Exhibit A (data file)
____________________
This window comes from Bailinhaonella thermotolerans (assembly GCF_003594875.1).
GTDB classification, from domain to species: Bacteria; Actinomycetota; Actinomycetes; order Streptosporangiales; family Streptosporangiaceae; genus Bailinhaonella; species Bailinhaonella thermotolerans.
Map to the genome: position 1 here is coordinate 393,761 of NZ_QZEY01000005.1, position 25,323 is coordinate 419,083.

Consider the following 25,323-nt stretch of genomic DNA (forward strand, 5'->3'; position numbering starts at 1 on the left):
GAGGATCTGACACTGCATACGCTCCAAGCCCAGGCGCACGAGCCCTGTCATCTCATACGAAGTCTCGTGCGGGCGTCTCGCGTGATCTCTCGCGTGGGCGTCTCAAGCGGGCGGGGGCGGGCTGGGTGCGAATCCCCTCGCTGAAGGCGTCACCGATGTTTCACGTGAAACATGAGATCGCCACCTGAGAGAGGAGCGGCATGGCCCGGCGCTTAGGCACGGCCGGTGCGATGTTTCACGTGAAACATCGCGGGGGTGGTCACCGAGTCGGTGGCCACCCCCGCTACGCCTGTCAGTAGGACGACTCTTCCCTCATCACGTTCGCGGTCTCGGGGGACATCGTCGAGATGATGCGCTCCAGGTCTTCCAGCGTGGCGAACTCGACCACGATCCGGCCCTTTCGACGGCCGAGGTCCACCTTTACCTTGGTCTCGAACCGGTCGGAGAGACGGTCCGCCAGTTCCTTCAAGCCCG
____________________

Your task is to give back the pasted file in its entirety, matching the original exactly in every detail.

This window comes from Bailinhaonella thermotolerans (assembly GCF_003594875.1).
GTDB classification, from domain to species: Bacteria; Actinomycetota; Actinomycetes; order Streptosporangiales; family Streptosporangiaceae; genus Bailinhaonella; species Bailinhaonella thermotolerans.
Map to the genome: position 1 here is coordinate 393,761 of NZ_QZEY01000005.1, position 25,323 is coordinate 419,083.

Consider the following 25,323-nt stretch of genomic DNA (forward strand, 5'->3'; position numbering starts at 1 on the left):
GAGGATCTGACACTGCATACGCTCCAAGCCCAGGCGCACGAGCCCTGTCATCTCATACGAAGTCTCGTGCGGGCGTCTCGCGTGATCTCTCGCGTGGGCGTCTCAAGCGGGCGGGGGCGGGCTGGGTGCGAATCCCCTCGCTGAAGGCGTCACCGATGTTTCACGTGAAACATGAGATCGCCACCTGAGAGAGGAGCGGCATGGCCCGGCGCTTAGGCACGGCCGGTGCGATGTTTCACGTGAAACATCGCGGGGGTGGTCACCGAGTCGGTGGCCACCCCCGCTACGCCTGTCAGTAGGACGACTCTTCCCTCATCACGTTCGCGGTCTCGGGGGACATCGTCGAGATGATGCGCTCCAGGTCTTCCAGCGTGGCGAACTCGACCACGATCCGGCCCTTTCGACGGCCGAGGTCCACCTTTACCTTGGTCTCGAACCGGTCGGAGAGACGGTCCGCCAGTTCCTTCAAGCCCG